That's the nature of a small business. Ask anyone who's started one.
Now flash ahead. I'm sure he doesn't lose any sleep. He makes a lot of money (as does his family) and he's built a very successful company.
Yes, it's successful because people like you and me work hard.
But we get paid what we agreed to. If we agreed to too little, shame on us.
But it's capitalism at it's best. There are people standing in line waiting to come to work here. As long as that's the case and as long as he's making money, why should it change?
Competition today is fierce. When my partners and I had our business we thought it was tough. Now I look back and wish for 'the good ol' days'. My part was easy. For the most part, I drove. But I sat in on the meetings with the accountant, and I saw the numbers.
The rates we get for freight today is less than 1/3 what we got 15 years ago. And it's getting worse.
Small outfits stand in line to get what a large company leaves behind and to nip at the large companies' heels.
Mostly running illegal. As a solo owner operator, it's easy to cheat on your logs. As a very small company it's easy to find drivers that will cheat on their logs and it's easy to bury that data. Because unless something major happens, you'll never be audited by the DOT.
Big companies are audited constantly and it's not to make sure they're safe...it's to generate money in the form of fines.
They HAVE to follow every jot and tittle of the law.
So when you see companies that 'force' us to take loads that are illegal or close to (orange juice comes to mind) it's because there are people everywhere that will run those loads. Legal or not.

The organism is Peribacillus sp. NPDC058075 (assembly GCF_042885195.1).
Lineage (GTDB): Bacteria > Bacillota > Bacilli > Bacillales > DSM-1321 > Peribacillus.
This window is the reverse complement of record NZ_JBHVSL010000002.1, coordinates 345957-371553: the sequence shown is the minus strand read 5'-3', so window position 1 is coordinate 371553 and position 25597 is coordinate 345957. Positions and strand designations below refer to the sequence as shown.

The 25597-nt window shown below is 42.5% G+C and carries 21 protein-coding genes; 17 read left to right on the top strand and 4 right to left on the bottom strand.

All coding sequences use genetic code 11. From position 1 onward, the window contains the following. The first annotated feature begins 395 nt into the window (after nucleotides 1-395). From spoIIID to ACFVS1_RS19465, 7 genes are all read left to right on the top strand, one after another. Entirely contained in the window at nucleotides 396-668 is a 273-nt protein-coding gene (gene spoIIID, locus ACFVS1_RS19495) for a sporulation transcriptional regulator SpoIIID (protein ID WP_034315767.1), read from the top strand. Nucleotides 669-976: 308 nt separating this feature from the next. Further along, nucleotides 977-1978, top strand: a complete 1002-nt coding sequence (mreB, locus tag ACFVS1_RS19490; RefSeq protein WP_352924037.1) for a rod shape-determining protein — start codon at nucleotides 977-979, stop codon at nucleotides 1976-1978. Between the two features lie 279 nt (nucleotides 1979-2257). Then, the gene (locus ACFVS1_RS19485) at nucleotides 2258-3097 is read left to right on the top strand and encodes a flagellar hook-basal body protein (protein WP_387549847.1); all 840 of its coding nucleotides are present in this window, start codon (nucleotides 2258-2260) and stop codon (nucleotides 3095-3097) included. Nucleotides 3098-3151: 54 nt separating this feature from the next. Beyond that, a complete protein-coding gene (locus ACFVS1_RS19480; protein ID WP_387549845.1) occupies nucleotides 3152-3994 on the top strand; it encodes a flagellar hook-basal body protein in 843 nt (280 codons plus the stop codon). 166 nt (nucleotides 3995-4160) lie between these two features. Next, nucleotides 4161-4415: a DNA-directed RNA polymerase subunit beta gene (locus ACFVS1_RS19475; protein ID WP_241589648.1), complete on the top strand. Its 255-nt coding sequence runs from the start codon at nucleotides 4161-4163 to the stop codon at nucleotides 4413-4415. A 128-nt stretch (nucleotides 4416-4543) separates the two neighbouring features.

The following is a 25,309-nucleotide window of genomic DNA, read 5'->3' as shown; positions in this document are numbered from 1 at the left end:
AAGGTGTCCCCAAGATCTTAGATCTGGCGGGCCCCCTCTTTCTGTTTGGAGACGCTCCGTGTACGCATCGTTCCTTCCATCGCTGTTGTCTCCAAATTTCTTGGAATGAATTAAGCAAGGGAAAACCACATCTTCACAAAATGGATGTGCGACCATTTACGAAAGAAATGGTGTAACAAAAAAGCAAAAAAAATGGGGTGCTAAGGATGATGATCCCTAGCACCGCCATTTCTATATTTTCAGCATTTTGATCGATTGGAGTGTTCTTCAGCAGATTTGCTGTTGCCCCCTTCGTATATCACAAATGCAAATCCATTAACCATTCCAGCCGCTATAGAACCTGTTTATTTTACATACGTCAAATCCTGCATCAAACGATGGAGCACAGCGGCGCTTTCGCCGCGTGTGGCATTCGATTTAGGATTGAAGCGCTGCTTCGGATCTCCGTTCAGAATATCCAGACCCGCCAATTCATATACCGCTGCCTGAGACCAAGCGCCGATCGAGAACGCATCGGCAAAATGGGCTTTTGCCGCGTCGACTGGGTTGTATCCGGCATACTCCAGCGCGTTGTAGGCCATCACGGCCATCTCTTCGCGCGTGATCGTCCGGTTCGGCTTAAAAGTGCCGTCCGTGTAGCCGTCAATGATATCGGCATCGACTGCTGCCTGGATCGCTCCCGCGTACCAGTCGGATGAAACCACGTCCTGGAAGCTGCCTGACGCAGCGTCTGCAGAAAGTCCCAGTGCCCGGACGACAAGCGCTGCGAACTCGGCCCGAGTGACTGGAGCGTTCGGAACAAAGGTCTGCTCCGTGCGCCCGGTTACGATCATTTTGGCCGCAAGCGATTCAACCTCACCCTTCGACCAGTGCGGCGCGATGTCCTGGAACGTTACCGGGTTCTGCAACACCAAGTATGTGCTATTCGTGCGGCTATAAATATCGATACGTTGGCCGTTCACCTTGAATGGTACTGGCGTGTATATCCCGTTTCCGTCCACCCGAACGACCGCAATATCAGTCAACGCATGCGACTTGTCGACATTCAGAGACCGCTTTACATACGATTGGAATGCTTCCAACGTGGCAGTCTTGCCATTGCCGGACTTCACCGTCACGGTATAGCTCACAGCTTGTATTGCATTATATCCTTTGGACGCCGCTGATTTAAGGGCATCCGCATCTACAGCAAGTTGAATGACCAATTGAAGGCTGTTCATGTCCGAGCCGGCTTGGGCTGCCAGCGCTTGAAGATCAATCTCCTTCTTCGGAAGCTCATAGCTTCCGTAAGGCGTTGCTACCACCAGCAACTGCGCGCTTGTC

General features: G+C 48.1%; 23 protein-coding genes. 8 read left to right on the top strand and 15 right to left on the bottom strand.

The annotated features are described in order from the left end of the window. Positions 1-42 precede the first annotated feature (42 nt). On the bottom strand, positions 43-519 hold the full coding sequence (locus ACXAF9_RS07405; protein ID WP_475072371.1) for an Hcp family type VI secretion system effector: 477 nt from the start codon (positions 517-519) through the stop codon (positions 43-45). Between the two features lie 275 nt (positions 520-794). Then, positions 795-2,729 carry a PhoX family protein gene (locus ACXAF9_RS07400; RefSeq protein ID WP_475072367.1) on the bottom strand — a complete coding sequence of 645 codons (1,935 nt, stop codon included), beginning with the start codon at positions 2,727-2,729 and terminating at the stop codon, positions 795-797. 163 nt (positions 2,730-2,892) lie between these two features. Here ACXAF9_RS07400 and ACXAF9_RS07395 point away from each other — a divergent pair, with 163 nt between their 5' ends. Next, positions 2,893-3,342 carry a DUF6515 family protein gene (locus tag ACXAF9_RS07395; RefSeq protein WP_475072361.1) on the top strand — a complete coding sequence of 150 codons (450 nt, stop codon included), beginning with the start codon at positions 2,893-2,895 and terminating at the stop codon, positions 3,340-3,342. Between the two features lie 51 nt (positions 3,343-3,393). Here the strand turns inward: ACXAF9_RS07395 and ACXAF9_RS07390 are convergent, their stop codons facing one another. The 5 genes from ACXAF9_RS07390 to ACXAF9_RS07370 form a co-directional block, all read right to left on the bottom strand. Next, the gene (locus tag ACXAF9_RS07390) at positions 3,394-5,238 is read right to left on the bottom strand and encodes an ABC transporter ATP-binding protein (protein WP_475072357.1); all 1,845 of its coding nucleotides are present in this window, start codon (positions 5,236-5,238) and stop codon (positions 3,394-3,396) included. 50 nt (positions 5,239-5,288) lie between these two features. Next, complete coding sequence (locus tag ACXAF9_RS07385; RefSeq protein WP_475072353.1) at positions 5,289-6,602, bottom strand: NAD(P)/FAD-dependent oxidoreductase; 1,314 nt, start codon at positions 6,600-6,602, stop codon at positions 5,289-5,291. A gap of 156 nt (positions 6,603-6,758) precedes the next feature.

They simply tell us the terms of the load and we have to accept it or not.
So if we won't do it, there are lot's of people standing in line to take those loads.
And suddenly we don't have a freight lane to move people in and out of Florida for home time.
Do we abandon the lane and not hire people from Florida? Some companies do.
I suspect it's much more profitable to run the freight and pay the fines than to abandon the market.
So goes the decision making process. It's about making money.
It's really a shame it has to be this way, but trucking is a hard business for anyone.
I've been in it a lot of years from all angles. I have friends that have been in it for many years as well, and we sometimes sit around and moan over what it's become. But then we're old men and women and the youngsters out there are full of urine and vinegar and willing to take our jobs...kinda like trucking companies.
And if you think most other trucking companies are 'better' than this one, think again. Everyone has their good points and everyone has their bad points. But what it all boils down to is it's a nasty business.
Find a company whose good points align more with your wants and needs and you'll be happier.
But don't sit around cursing the darkness.
Oh. And don't believe everything you read online, but take it in its entirety, question it - as opposed to arguing with the one who made the point; that is never productive - ask questions, and use your own sense of right/wrong to evaluate what you read and hear. Remember that people who are unhappy tend to write about it while people that are happy just do what they do. We tend to enhance the good (just talk to a recruiter!) and diminish the negative (just talk to a recruiter!)
Go ye forth and prosper.Last edited: Jun 6, 2013